Wednesday, February 4, 2009

Mini-Tutorial: Crime Scene Photography

Taking Injury Photographs

We human beings are somewhat fragile creatures. Our bodies of skin, flesh, and bones injure rather easily. Daily life is filled with opportunities to bump and bruise ourselves into our home first-aid kits or worse, the emergency room. It's the risk we take every day doing the things we do.

Fortunately, the majority of the time we easily heal with an ache, lingering bruise, or maybe even a scar to remind us of our mishap.

Unfortunately, we also live in a world where some people choose to inflict pain and injury on others. Be it a gang fight, drunken brawl, or violent spouse, people hurt each other, and it happens every day.
This phenomenon does not discriminate by gender, skin color, or socioeconomic status. For this reason, rarely does a work-day go by that a crime scene investigator is not called upon to take injury photographs.

Injury photographs are often the most powerful evidence used to convict the people who perpetrate these crimes. Wounds heal, memories fade, stories change, but good photographs accompany the jury into the deliberation room.

The key to excellent injury photography breaks down to two things: proper lighting and good depth of field. Come to think of it, these two things play a major role in most, if not all photographs, ...but I digress.

Lets discuss the order in which to take your photographs and how to light them. First, always identify your subject. A three-quarter vertical shot of your subject with the case number, your initials, the date, and your subject's name tells the viewer the "who" and "what" they need to know. (The "why" may be a bit more difficult to ascertain.) For this photograph, using your flash on-camera will do fine.

Your next photo should be a mid-range shot showing what area of the body the injury is located. On-camera flash will generally work here as well.

Lastly, move in for close-ups that will document the details of the wound. Taking a series of photographs in this order allows the viewer to follow the overall, mid-range, close-up style of crime scene photography. In this case, think of it as: "Here is the injured person, here is their arm with the injury, and here is the injury itself."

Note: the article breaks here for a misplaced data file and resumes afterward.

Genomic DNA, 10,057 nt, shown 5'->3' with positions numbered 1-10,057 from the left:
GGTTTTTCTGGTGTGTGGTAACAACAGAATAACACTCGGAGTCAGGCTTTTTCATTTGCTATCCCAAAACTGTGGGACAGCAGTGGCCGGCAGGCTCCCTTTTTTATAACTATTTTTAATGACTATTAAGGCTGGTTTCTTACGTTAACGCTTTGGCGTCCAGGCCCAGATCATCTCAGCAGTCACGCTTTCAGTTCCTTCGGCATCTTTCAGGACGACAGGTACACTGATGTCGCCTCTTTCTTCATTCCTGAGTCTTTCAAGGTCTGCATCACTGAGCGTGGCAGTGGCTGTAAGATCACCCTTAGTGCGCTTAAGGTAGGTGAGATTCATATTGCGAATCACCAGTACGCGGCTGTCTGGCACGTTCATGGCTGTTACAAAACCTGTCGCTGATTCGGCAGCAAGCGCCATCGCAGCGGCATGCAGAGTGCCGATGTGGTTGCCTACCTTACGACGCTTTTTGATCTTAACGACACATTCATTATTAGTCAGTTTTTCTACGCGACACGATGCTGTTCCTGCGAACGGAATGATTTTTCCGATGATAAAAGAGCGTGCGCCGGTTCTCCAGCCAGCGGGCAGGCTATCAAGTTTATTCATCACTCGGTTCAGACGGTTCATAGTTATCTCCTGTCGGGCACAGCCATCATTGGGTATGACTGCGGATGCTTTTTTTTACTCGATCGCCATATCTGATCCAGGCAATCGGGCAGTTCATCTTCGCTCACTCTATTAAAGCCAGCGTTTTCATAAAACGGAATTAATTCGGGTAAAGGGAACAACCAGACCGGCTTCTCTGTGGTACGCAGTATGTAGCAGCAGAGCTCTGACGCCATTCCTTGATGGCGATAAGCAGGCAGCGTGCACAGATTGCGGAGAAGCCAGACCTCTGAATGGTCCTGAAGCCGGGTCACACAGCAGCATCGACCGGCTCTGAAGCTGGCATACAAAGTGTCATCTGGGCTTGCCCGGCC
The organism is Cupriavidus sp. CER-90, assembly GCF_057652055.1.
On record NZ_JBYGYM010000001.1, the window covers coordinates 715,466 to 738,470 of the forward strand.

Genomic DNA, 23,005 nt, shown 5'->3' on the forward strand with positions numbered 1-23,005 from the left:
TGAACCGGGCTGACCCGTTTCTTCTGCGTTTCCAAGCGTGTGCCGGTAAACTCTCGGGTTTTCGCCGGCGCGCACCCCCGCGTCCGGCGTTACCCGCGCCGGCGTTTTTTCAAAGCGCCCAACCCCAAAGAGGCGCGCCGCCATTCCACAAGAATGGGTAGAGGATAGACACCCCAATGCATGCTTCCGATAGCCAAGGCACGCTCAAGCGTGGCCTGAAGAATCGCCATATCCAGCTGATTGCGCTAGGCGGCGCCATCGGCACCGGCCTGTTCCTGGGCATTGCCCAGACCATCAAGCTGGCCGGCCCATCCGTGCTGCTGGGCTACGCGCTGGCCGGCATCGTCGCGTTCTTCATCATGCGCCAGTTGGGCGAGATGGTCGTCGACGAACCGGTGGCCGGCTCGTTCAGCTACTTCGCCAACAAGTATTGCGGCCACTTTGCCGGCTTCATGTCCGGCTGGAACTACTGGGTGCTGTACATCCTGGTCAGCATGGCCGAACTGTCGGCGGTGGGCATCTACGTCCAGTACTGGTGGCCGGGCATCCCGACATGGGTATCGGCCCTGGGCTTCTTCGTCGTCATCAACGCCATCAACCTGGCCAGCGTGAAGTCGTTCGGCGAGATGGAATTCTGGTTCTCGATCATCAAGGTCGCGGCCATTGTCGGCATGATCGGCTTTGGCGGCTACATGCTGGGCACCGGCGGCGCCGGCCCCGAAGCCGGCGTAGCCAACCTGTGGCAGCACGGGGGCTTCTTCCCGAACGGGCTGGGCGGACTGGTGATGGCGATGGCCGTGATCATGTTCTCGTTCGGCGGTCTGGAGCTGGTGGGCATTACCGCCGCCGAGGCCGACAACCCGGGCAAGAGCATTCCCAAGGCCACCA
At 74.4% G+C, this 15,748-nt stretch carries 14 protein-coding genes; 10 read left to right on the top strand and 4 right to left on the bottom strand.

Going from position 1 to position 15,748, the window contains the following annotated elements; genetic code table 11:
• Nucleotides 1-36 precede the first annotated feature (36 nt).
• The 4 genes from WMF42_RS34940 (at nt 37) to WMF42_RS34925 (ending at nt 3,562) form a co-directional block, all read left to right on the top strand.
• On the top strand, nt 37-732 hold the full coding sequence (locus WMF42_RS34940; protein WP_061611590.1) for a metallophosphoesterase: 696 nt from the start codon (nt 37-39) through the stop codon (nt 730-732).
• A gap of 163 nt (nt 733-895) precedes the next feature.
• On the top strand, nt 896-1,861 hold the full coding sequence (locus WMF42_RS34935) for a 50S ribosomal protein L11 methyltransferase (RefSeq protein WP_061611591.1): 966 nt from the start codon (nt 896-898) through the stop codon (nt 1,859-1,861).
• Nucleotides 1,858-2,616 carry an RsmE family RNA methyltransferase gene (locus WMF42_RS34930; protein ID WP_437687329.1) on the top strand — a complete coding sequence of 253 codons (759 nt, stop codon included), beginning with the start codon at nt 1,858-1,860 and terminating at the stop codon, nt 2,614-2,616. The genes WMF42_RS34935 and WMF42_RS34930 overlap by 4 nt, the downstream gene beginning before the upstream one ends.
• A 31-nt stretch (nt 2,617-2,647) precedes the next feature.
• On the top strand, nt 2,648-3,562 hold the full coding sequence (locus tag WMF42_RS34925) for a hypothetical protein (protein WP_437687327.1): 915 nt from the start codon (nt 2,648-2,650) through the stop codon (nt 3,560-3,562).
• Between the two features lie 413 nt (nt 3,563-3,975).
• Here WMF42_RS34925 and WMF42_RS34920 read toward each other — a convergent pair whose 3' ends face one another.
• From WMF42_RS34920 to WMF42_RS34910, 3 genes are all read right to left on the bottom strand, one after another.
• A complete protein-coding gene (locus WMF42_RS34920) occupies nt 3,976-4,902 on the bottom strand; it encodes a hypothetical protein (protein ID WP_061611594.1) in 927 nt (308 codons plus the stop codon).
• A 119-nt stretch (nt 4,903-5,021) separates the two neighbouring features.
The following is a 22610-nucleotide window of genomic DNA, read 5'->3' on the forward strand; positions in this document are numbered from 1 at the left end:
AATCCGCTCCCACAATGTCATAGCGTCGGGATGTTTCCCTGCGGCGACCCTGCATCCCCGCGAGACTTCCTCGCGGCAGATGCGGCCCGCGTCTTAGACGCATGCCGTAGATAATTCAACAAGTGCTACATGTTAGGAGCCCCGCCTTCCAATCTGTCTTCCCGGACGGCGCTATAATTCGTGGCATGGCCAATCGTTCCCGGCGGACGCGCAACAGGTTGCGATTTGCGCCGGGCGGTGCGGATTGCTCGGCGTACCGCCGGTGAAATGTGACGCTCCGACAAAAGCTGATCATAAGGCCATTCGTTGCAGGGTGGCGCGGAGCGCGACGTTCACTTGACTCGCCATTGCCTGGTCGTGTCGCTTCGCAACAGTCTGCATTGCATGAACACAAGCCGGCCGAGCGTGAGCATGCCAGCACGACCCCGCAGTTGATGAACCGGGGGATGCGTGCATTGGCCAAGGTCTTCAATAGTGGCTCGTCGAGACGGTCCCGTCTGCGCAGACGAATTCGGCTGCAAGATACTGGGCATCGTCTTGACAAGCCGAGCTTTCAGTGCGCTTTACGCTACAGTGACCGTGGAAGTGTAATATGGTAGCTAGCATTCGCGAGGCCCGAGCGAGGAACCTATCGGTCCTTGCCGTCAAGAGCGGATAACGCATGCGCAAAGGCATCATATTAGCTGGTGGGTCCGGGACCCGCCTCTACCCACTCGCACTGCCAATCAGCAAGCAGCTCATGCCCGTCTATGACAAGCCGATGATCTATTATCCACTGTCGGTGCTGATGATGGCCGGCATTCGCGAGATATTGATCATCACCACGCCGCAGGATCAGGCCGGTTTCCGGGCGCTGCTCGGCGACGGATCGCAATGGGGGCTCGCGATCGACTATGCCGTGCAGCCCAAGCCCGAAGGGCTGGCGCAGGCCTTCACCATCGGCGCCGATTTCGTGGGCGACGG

The close-up photographs are where you need to change your lighting technique. Where on-camera flash will do the job for your overalls and most mid-range shots, you will get much better close-ups by using off-camera flash. Getting your flash off the top of your camera will allow you to properly light the wound from the best possible angle. This can be done by using an off-camera sync cable and hand-holding your flash unit, but using one of the many camera/flash brackets available makes the job easier and gives you more control. Also consider using a wireless flash sync to free you from the sometimes annoying and often in the way cable dangling between your camera and flash. Sticking with equipment that is the same brand (or compatible) as your camera and flash will allow them to properly communicate and fully function with each other.

Use a scale for your mid-range and close-ups. Hold the scale close to, but not touching the injured area. Keep the scale as close to the same plane as the wound and as near 90 degrees to your camera as possible to minimize distortion. Using a small scale that allows you to hand write your case information, name, and date will help you to later identify a close-up photograph as yours.

Remember, this is not portraiture. Our goal is not beauty but good detailed documentation. No need, or time for that matter, to set up your light stands and shoot-through umbrellas. Save them for that promotion portrait or a shot of that Medal of Honor winner. That said, our injured subjects can quite often be very shiny and modifying the light coming from the flash a bit can help keep those nasty little reflections to a minimum. A diffusion dome over the flash head works quite well without making the light too soft.

Depth of field can be defined as the closest item in your photograph in sharp focus to the furthest item in sharp focus. When is comes to crime scene photographs, we usually want plenty of it.

One of the negative by-products of shooting close-ups, including injury photographs, is the closer we get to our subject, the less depth of field we have. Therefore, we must increase our depth of field by shooting with small aperture openings.

The aperture is located in the lens on your camera. It functions like the iris in your eye, opening and closing to control the amount of light coming through the lens. Aperture openings are represented as f/stops on your camera, i.e. f/4, f/5.6, f/8 etc. The camera's LCD will often show the f/stop selected as f8 or just 8. The larger the f/stop number, the smaller the aperture opening of your lens. The smaller the aperture opening of your lens, the more depth of field. Without getting into to much detail within the confines of this tutorial, remember this: a bigger f/stop number will give you bigger, or more, depth of field. (More depth of field details to come in future tutorials.)

We want our injury photographs to be as in-focus, or sharp, as possible, so select a larger f/stop number. Depending on just how close you are to the subject f16, f22, f32 should do the trick. Don't worry about using such a small aperture opening. Your flash can put out more then enough light at these close distances.

Last but not least, be sure to carefully focus on the injury. If your auto-focus is having trouble, switch to manual and critically focus on the wound.

With a little practice, these techniques will become second nature and should help you produce excellent and consistent injury photographs.


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  2. Great post! Love it! Wish the other sites could be this in-depth! All in All great! Most informative!